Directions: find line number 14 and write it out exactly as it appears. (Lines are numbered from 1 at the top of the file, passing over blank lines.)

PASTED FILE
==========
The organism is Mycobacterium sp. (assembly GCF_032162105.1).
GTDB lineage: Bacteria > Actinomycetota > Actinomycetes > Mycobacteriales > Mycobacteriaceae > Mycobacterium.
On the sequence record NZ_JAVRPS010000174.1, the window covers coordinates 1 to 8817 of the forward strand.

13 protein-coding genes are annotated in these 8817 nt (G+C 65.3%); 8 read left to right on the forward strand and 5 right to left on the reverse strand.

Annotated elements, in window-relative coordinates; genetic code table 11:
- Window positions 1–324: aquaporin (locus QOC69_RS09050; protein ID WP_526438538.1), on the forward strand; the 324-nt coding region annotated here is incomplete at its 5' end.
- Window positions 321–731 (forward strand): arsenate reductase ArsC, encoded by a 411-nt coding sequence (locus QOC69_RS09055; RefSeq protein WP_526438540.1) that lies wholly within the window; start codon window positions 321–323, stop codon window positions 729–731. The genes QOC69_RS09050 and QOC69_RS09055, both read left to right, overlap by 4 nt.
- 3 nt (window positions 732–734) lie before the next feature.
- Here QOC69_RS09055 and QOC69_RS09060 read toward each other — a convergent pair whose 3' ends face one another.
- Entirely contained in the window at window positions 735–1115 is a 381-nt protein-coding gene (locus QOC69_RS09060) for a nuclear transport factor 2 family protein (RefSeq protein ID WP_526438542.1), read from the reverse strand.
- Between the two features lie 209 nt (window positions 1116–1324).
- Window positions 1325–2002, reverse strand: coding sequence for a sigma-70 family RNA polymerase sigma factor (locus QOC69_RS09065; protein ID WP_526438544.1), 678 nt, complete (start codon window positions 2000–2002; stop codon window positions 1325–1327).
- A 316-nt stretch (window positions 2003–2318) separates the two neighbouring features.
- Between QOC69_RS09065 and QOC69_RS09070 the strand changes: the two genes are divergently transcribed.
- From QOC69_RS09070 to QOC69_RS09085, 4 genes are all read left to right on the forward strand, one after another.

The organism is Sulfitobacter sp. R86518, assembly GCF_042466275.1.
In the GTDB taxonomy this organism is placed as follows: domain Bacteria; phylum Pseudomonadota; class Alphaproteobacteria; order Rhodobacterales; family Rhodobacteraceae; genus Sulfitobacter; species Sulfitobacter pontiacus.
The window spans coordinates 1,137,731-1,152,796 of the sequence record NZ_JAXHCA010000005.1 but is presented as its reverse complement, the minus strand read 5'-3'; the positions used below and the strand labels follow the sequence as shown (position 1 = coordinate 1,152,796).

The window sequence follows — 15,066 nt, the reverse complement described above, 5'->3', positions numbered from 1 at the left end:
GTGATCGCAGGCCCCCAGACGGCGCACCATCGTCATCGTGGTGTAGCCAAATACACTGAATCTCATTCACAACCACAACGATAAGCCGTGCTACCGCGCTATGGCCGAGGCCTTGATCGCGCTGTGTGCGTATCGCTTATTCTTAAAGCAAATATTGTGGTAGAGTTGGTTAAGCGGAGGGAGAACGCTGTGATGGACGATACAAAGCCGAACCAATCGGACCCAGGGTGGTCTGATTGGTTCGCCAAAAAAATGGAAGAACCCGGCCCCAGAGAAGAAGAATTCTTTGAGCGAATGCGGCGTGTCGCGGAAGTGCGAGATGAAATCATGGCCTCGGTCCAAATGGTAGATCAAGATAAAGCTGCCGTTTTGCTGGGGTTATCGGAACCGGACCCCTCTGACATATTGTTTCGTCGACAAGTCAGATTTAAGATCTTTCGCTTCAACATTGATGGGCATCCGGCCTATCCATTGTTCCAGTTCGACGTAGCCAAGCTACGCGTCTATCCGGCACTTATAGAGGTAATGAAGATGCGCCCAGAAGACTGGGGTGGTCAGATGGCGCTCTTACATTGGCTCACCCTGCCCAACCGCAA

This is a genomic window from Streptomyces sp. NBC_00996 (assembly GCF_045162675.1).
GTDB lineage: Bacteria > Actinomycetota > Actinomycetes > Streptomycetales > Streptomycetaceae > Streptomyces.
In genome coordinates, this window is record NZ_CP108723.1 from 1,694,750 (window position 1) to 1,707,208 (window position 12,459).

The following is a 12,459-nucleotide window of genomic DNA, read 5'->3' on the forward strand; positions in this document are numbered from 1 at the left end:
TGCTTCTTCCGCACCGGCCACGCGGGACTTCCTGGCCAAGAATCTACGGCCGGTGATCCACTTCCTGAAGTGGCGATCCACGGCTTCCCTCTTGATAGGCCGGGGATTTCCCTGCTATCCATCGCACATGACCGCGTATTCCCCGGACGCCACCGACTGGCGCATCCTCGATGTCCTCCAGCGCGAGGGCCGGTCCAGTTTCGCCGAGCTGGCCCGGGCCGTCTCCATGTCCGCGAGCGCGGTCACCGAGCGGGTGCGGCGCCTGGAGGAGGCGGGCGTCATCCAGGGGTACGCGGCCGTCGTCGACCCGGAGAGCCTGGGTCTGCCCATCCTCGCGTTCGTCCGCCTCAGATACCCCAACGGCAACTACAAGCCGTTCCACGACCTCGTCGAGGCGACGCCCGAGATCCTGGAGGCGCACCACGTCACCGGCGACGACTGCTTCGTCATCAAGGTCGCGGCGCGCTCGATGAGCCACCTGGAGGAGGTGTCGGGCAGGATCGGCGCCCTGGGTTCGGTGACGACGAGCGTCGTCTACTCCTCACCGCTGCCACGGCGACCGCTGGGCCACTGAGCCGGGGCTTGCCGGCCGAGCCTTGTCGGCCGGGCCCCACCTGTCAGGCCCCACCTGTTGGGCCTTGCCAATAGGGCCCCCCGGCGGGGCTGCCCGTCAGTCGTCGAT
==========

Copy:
- Between QOC69_RS09065 and QOC69_RS09070 the strand changes: the two genes are divergently transcribed.